tnsftnsf Posts: 203member
    Quote:
    Originally Posted by solipsism View Post


    Apple can?t just walk in and make a market work.



    Apparently Apple disagrees with you.



    Apple blew up the MP3 player market.

    Apple blew up the digital music market.

    Apple blew up the mobile phone market.

    Apple blew up the laptop market.

    Apple blew up the all-in-one desktop market.

    Apple blew up the mediacentre/AppleTV/googleTV market (however young and small it is).

    Apple blew up the tablet market.

    Apple even blew up the way people BUY products with their huge stores that pull in the highest per square foot sales of any retail chain and their online store that ships custom built products in just 24 hours. Its unparalleled.



    Not everything Apple does is a success (uhm, Ping), but they do have a history of some very big successes in markets that were previously very dominated by other very big players.



    The TV market is big, growing, fragmented, and full of mediocre companies with mediocre products. Its ripe for plucking.
  • Reply 144 of 197
    solipsismsolipsism Posts: 25,726member
    Quote:
    Originally Posted by TNSF View Post


    Quote:
    Originally Posted by solipsism


    Apple can’t just walk in and make a market work.



    Apparently Apple disagrees with you.

    […]



    Not everything Apple does is a success (uhm, Ping), but they do have a history of some very big successes in markets that were previously very dominated by other very big players.



    So can they or can’t they? You say they go on to agree with my point that not everything they do turns out to be a market success.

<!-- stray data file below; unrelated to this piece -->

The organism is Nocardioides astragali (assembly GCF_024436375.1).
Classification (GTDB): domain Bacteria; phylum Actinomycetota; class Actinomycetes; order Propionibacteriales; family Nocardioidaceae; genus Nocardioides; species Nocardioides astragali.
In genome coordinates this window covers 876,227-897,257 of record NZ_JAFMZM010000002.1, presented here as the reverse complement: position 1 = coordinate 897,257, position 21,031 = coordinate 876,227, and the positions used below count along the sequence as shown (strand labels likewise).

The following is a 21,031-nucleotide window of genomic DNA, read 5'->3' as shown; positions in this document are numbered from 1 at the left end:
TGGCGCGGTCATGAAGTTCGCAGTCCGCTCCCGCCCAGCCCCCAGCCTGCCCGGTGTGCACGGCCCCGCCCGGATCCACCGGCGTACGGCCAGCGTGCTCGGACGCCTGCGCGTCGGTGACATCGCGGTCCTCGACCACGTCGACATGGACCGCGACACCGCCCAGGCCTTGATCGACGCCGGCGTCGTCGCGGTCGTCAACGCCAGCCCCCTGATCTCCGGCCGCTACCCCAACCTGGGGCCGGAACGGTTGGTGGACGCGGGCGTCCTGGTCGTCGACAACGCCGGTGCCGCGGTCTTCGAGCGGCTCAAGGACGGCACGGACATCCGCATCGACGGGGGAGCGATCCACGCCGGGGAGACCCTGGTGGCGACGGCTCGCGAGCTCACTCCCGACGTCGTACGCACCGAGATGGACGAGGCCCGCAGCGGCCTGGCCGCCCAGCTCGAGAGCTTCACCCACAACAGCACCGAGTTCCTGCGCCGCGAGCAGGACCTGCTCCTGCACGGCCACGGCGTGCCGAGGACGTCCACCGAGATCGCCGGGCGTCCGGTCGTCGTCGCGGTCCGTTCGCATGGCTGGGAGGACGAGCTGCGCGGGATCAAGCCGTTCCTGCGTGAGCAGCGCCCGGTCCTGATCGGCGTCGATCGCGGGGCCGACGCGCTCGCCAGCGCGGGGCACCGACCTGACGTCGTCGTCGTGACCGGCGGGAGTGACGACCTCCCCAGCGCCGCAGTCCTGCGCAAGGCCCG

You are failing to see that owning a market takes a lot of work. Apple can’t just walk in and say, “We’re here, give us all the monies!” This takes a lot of work and planning and you need to have your what, why, how and when pre-planned.



    Quote:

    The TV market is big, growing, fragmented, and full of mediocre companies with mediocre products. Its ripe for plucking.



    Then detail it for us. Tell us how cable/sat and DVRs work into what I think is an indescribable product concept.
  • Reply 145 of 197
    jeffdmjeffdm Posts: 12,951member
    Quote:
    Originally Posted by nht View Post


    Folks have mentioned aTV like a dozen times in this thread and no one yet has pointed to anything (beyond camera placement for facetime) as ANY sort of reason to make a "smart hdtv" vs a aTV/HDTV combo. There are all sorts of downsides and currently no upsides.



    You missed it, but it was there. A few people have already mentioned wanting a more sensible TV user interface and less clutter, meaning fewer devices, fewer wires and fewer remotes. Whether that's enough, or whether there are other possibilities that can make it compelling at typical Apple margins and wrangle the media companies into accepting it is a very different question. I do think TV user interfaces in general do need a swift kick in the butt, they're usually clunky, ugly and counterintuitive, making it frustrating. Apple seems to be the only prospective party that can do that. As much as I'd like to see them do that, I think the proponents should acknowledge there are pieces of the proposition that are daunting and possibly intractable in terms of making it a successful product.
  • Reply 146 of 197
    irelandireland Posts: 17,771member
    Quote:
    Originally Posted by nht View Post


    Second, any prediction that Apple will develop a HDTV offering will be like stating that Apple will develop a smartphone offering and postulating a Blackberry like device. If they DO make a TV at some point it'll be equally NOT what folks are imagining as an Apple branded HDTV with an embedded aTV inside.



    What?
  • Reply 147 of 197